Worst thing about a record was, you played it once, and it never sounded as good again. It got dust on it, it crackled, and went pop. If it got a bad enough scratch on it,the needle would just skate across the record, and you couldn't hear the track, no matter how many coins you taped to the head of the record arm. You could lift the needle up and plonk it down on the next track if you wanted to skip a particularly sucky track, and got some sense of satisfacion if you got it right between tracks the first time. You couldn't listen to a whole record without stopping your listening and flipping the record over, untill some bright spark thought of having a linear needle on each side of the record, but they were pretty late on the scene and weren't common.

Then came cassettes. You could play them ten times, and the sound was pretty much the same as the first time you listened to them. Sure, sometimes they would jam, and you would eject the tape to find half a mile of concertinaed tape spewing from the tape, but all was pretty good. You had a few problems, like having to rewind the tapes, but later you got systems like Auto Program Search System, that would let you skip to the next track or go back to the start of the last, or players that would auto play the other side of the tape without manually eject and flipping the tape over. You could also record other media, like records, and that created a whole new bunch of problems. After years of these, and major inprovement in the systems these were played these on, the lack of quality started to become apparent.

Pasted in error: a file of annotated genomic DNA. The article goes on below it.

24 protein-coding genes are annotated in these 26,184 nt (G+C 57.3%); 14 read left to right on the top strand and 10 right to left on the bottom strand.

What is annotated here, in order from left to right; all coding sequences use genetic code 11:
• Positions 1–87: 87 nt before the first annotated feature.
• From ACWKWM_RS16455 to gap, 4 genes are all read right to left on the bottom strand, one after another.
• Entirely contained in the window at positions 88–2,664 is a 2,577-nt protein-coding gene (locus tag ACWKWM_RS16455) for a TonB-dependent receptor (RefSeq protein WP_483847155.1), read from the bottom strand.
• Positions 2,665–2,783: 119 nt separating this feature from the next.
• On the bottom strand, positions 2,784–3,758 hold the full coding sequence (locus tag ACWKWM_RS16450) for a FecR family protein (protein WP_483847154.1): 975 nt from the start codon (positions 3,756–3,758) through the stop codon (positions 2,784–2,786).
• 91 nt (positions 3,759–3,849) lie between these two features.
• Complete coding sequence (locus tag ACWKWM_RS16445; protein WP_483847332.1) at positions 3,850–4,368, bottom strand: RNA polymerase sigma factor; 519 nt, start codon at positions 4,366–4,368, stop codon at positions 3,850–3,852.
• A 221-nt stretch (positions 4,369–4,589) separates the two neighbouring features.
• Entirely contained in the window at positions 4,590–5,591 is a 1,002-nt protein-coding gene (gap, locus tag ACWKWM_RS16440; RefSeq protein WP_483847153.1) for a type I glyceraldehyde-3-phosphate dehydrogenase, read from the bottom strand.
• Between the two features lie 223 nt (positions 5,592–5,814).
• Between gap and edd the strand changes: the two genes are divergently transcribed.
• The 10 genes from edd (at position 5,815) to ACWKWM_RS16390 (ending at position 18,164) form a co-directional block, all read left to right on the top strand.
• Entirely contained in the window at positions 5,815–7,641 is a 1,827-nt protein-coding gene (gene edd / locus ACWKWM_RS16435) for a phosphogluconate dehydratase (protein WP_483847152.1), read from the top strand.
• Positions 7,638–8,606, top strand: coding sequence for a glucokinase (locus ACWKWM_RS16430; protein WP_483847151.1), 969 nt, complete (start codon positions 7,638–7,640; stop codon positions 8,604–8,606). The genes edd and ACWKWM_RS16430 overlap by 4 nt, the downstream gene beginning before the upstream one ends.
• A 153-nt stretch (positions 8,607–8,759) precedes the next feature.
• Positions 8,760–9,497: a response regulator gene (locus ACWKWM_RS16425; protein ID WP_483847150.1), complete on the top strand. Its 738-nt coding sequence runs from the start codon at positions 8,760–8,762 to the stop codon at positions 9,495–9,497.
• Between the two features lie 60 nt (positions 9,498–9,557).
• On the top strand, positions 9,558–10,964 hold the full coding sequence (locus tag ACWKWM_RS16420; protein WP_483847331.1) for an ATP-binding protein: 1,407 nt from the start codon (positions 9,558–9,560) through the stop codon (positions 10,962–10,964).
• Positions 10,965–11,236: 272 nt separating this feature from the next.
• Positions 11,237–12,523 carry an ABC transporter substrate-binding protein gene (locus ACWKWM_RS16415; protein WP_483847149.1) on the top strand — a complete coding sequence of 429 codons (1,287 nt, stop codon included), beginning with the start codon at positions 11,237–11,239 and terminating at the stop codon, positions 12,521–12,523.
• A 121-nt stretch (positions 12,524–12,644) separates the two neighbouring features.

Then came CD's. They offered the advantages of whole album side with no breaks, no deteriotion in quality after endless playing, more resilient than anything that had come before, and smaller and lighter than a brick. Many people threw out all the records and cassettes they ever owned, and their players, and never looked back. Systems got cheaper because everyone owned one. All was good in the world of audio that you could play at home.

Now I'm too drunk to fill in the rest...but ..short version...the video format wars happened, the lesser man won, and we all had video at home. People worked towrds getting the equiv of CD for video, and we got laserdisk. It was too expensive for your average punter, and besides quality, most releases offered very little extra over a vhs tape. Later, we got DVD. With DVD we got alternate audio tracks, extras and docos and trailers and all sorts of crap on disks, plus we got instant access and no lack of quality from a tape dragging across some video heads. We got reasonable, affordable priced disks. People that never considered owning libraries of videos soon had more DVD than they could watch in a week. People have DVD, and don't give a damn about the slight upgrade that Blu-Ray or HD-DVD give in picture quality, because it offers nothing else.

Untill players can play both formats, and the player price comes down, and there is some groundbreaking release that people just have to have, people will not adopt the new video format beyond a few geeks with sacks of money to burn. I won't, and I have 20 feet of DVD's on my shelf, and have previously left a record, cassette, and video collection behind as I upgraded to whatever had a real advantage over what I owned before.